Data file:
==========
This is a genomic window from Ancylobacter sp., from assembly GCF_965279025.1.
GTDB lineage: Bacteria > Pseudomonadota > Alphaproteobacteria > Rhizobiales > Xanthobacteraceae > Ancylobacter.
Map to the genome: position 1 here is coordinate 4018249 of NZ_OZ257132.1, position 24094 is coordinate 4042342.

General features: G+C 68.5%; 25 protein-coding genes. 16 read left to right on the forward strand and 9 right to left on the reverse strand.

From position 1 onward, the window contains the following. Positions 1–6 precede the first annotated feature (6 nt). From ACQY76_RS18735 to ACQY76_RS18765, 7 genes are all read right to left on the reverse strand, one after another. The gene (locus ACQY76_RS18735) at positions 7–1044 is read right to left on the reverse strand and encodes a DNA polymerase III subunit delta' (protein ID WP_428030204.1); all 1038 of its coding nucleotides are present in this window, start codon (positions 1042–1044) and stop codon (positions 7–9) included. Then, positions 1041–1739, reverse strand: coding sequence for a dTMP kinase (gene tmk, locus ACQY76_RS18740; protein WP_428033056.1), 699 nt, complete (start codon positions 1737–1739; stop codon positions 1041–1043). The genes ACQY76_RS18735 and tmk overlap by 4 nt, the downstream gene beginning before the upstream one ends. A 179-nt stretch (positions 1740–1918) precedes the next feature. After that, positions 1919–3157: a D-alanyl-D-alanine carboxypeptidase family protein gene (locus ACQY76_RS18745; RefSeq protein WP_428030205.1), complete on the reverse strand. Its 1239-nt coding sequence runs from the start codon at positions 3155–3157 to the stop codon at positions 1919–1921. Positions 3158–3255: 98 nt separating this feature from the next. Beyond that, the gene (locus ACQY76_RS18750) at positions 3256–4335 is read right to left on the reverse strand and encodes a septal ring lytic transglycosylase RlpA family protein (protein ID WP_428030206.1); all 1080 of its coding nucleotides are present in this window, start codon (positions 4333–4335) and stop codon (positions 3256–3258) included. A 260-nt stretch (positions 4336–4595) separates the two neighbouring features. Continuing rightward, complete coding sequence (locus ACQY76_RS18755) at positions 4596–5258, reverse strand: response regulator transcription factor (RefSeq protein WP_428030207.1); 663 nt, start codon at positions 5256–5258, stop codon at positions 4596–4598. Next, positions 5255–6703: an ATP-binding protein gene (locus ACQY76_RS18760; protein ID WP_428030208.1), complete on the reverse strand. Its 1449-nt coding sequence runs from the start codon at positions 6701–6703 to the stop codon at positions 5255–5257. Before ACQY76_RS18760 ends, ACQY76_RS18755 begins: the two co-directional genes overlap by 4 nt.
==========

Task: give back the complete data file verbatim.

This is a genomic window from Ancylobacter sp., from assembly GCF_965279025.1.
GTDB lineage: Bacteria > Pseudomonadota > Alphaproteobacteria > Rhizobiales > Xanthobacteraceae > Ancylobacter.
Map to the genome: position 1 here is coordinate 4018249 of NZ_OZ257132.1, position 24094 is coordinate 4042342.

General features: G+C 68.5%; 25 protein-coding genes. 16 read left to right on the forward strand and 9 right to left on the reverse strand.

From position 1 onward, the window contains the following. Positions 1–6 precede the first annotated feature (6 nt). From ACQY76_RS18735 to ACQY76_RS18765, 7 genes are all read right to left on the reverse strand, one after another. The gene (locus ACQY76_RS18735) at positions 7–1044 is read right to left on the reverse strand and encodes a DNA polymerase III subunit delta' (protein ID WP_428030204.1); all 1038 of its coding nucleotides are present in this window, start codon (positions 1042–1044) and stop codon (positions 7–9) included. Then, positions 1041–1739, reverse strand: coding sequence for a dTMP kinase (gene tmk, locus ACQY76_RS18740; protein WP_428033056.1), 699 nt, complete (start codon positions 1737–1739; stop codon positions 1041–1043). The genes ACQY76_RS18735 and tmk overlap by 4 nt, the downstream gene beginning before the upstream one ends. A 179-nt stretch (positions 1740–1918) precedes the next feature. After that, positions 1919–3157: a D-alanyl-D-alanine carboxypeptidase family protein gene (locus ACQY76_RS18745; RefSeq protein WP_428030205.1), complete on the reverse strand. Its 1239-nt coding sequence runs from the start codon at positions 3155–3157 to the stop codon at positions 1919–1921. Positions 3158–3255: 98 nt separating this feature from the next. Beyond that, the gene (locus ACQY76_RS18750) at positions 3256–4335 is read right to left on the reverse strand and encodes a septal ring lytic transglycosylase RlpA family protein (protein ID WP_428030206.1); all 1080 of its coding nucleotides are present in this window, start codon (positions 4333–4335) and stop codon (positions 3256–3258) included. A 260-nt stretch (positions 4336–4595) separates the two neighbouring features. Continuing rightward, complete coding sequence (locus ACQY76_RS18755) at positions 4596–5258, reverse strand: response regulator transcription factor (RefSeq protein WP_428030207.1); 663 nt, start codon at positions 5256–5258, stop codon at positions 4596–4598. Next, positions 5255–6703: an ATP-binding protein gene (locus ACQY76_RS18760; protein ID WP_428030208.1), complete on the reverse strand. Its 1449-nt coding sequence runs from the start codon at positions 6701–6703 to the stop codon at positions 5255–5257. Before ACQY76_RS18760 ends, ACQY76_RS18755 begins: the two co-directional genes overlap by 4 nt.